Beijing bars churches from conference
Beijing has barred about 200 Protestant church representatives on the mainland from joining a global religious conference in South Africa.
Representatives from unregistered Protestant churches across the border originally planned to attend the Third Lausanne Congress on World Evangelisation in Cape Town from today to October 25.
The diverse religious groups have refused to become members of the Three-Self Patriotic Church backed by the central government. In turn, the state-sanctioned church has declined an invitation to attend the congress as observers.
Mainland officials have approached at least one Protestant leader in Hong Kong to help present a more sympathetic case for Beijing at the congress, apparently fearing the mainland would be unrepresented. But that leader did not, in the end, join about 20 Hong Kong representatives at the South Africa congress.
Pressure on the mainland delegates began to mount two months ago when they were warned by police not to attend. In recent weeks, delegates were blocked from leaving the mainland, although they hold valid visas issued by South Africa.
Some had their passports confiscated, some have been intimidated and put under surveillance, some were intercepted at airport immigration and some outside their homes. At least one minister from Inner Mongolia was detained for organising 'illegal' religious activities, according to Chinese delegates. An open letter issued by mainland delegates last night criticised the acts as 'a serious violation of the constitution' and 'infringement of the religious freedom of Chinese citizens'.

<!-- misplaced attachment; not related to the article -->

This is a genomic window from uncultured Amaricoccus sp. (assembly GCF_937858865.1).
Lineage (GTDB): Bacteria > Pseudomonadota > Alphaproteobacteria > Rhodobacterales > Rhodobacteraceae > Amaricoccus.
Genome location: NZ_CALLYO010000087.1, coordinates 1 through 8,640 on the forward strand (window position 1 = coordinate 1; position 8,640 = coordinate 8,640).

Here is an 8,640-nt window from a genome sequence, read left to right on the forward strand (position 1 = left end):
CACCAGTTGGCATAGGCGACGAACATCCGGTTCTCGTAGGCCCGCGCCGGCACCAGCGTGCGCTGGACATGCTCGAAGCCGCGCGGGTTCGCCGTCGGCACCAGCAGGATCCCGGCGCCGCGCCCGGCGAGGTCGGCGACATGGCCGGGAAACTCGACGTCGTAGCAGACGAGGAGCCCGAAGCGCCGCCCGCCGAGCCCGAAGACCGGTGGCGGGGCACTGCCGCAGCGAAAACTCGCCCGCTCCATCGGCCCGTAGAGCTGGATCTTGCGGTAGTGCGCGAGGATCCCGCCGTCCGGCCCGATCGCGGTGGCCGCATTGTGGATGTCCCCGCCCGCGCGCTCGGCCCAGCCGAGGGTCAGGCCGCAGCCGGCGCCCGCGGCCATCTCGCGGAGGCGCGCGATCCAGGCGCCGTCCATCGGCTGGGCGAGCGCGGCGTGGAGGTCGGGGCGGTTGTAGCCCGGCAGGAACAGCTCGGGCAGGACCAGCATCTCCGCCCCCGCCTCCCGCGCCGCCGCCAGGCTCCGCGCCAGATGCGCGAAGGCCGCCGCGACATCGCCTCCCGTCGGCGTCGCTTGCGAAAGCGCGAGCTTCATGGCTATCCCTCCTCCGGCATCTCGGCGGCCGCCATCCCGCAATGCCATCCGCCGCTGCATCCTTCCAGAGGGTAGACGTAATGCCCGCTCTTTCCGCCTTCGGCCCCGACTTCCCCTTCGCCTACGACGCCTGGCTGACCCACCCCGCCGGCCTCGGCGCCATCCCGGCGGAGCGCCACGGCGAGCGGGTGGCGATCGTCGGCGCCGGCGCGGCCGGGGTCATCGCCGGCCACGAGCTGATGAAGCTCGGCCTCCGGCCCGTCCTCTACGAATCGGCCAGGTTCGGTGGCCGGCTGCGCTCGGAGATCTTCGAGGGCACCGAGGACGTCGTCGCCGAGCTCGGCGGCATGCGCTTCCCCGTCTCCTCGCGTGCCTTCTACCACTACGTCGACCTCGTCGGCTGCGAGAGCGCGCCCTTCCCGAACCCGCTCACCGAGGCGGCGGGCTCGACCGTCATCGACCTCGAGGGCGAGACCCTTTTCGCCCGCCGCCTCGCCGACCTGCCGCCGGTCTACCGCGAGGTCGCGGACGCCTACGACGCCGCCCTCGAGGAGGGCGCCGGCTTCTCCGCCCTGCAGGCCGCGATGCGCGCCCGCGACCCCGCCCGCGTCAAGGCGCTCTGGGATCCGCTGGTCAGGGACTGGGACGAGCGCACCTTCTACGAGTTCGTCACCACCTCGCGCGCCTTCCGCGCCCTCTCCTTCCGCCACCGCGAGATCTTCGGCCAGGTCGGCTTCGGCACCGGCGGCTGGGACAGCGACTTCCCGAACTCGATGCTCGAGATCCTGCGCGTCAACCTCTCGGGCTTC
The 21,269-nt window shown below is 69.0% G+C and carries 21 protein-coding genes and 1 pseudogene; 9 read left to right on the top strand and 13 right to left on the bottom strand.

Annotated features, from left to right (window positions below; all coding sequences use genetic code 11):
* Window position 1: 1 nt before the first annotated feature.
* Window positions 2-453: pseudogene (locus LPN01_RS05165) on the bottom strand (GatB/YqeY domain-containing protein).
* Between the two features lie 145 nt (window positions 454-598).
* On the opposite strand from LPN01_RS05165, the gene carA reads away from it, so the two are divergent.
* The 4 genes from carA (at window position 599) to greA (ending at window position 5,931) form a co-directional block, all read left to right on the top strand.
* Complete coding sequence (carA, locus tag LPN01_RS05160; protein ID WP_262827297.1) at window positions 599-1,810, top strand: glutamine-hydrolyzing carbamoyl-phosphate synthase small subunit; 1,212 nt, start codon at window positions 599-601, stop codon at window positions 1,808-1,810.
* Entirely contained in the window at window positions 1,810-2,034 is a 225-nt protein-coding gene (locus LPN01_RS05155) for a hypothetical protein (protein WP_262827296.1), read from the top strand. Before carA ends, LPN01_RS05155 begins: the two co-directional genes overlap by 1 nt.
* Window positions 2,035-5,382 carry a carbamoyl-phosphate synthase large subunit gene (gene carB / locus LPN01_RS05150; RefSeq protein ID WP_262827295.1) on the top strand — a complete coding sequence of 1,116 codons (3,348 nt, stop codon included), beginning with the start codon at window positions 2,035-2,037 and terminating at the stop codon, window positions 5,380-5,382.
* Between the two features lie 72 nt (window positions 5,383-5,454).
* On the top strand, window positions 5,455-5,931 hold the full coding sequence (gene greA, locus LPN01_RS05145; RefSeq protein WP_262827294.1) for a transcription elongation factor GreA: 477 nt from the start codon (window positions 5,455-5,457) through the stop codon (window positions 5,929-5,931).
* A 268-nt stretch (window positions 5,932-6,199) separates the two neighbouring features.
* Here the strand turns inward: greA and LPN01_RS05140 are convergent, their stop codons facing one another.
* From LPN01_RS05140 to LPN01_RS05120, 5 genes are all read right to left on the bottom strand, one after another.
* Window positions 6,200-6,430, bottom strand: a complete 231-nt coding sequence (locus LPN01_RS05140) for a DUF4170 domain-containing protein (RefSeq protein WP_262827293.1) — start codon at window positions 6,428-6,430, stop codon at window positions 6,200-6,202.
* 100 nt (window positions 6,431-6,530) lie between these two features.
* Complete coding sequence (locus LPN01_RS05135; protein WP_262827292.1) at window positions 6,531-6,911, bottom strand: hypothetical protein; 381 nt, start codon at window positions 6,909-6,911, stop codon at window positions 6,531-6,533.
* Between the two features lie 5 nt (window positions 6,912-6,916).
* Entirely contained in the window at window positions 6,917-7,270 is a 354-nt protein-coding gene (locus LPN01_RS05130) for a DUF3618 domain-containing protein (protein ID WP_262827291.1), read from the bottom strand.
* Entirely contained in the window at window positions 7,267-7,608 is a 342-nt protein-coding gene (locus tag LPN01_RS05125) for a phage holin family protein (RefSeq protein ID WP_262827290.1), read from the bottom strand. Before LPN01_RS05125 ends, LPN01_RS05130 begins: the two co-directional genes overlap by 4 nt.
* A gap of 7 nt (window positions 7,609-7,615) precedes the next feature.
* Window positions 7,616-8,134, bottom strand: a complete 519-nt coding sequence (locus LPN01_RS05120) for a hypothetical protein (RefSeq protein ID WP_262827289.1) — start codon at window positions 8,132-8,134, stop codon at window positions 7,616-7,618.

Julia Cameron, director of external relations for the Cape Town congress, said organiser asked Beijing about the absence of Chinese delegates but received no satisfactory reply.
'We are saddened at the news as the Chinese will be greatly missed,' she said. 'Yes, we have made representation to the Chinese government. We are genuinely puzzled by this response from the government, as China and South Africa have cordial relations.'
The organiser had no idea why mainland delegates were told the conference was 'anti-Chinese', as the Lausanne Congress' honorary chairman, the Reverend John Stott, was warmly welcomed during his visit to Beijing in 2007 and other senior members had excellent relations with the Three-Self Church, Cameron said.
According to a co-ordinator of the Chinese delegates, the participants were carefully chosen to represent the rapidly growing urban churches and the more traditional rural churches, as well as different regions, after two years of discussions among their leaders.
The mainland has one of the largest Protestant populations in the world. Their estimated numbers range from the official 23 million to some academic estimates of 100 million.
It would have been the first international gathering attended by Chinese Protestant house churches since 1949. In past decades, house churches have been low-key and stayed off the media radar to avoid persecution and harassment.
Some mainland house church members not on the participant list may still make their way to Cape Town, but a formal representation would not be possible, delegates said.